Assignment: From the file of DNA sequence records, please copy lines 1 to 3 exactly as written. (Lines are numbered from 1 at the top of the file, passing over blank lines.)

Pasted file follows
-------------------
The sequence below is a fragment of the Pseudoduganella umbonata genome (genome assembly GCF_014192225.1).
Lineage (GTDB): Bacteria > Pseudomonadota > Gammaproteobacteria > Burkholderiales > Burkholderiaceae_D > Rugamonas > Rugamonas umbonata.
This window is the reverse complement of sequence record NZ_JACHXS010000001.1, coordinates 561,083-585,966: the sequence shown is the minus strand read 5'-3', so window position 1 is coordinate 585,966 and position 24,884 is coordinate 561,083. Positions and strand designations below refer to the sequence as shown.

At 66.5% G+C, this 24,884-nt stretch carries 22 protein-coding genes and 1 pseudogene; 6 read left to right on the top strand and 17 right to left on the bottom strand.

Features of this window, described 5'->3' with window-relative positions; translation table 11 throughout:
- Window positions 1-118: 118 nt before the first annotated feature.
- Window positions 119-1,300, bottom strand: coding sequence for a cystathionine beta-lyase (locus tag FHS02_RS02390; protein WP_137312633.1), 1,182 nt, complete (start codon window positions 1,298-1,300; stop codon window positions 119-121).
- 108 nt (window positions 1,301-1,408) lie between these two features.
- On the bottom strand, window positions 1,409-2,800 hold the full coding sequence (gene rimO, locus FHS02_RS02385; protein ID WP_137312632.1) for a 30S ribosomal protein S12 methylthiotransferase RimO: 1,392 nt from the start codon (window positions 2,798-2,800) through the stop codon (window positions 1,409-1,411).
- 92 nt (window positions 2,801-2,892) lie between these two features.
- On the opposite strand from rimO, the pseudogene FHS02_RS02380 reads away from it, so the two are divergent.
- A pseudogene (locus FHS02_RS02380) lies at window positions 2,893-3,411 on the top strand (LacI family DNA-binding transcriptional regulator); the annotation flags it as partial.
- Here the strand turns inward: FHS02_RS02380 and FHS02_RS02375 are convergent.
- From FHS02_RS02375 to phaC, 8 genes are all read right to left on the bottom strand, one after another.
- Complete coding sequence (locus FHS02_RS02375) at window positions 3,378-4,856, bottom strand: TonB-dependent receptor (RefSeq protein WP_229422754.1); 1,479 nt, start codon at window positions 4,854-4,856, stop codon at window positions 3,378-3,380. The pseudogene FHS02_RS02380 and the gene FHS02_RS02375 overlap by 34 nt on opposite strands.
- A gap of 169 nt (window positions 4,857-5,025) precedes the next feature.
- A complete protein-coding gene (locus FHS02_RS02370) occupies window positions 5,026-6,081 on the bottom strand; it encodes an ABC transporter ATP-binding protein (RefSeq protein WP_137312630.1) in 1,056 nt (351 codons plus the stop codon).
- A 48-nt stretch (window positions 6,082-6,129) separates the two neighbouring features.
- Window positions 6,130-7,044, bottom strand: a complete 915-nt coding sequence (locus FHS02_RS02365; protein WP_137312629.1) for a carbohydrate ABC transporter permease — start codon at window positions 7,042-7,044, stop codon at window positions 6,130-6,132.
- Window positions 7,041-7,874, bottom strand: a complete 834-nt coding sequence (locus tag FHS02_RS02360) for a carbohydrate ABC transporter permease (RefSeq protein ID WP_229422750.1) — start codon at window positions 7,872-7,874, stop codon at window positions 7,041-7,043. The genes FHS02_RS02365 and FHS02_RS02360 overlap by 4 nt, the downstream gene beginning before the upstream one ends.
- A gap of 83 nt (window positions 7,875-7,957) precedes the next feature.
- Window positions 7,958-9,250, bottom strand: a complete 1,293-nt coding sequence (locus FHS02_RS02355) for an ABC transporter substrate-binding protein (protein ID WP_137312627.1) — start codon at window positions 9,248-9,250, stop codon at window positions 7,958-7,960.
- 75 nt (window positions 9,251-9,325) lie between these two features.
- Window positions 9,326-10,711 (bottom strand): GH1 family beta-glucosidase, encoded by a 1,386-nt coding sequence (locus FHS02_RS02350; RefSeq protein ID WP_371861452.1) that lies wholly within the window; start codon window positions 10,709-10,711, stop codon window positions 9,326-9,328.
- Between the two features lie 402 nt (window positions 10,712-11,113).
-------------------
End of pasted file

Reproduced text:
The sequence below is a fragment of the Pseudoduganella umbonata genome (genome assembly GCF_014192225.1).
Lineage (GTDB): Bacteria > Pseudomonadota > Gammaproteobacteria > Burkholderiales > Burkholderiaceae_D > Rugamonas > Rugamonas umbonata.
This window is the reverse complement of sequence record NZ_JACHXS010000001.1, coordinates 561,083-585,966: the sequence shown is the minus strand read 5'-3', so window position 1 is coordinate 585,966 and position 24,884 is coordinate 561,083. Positions and strand designations below refer to the sequence as shown.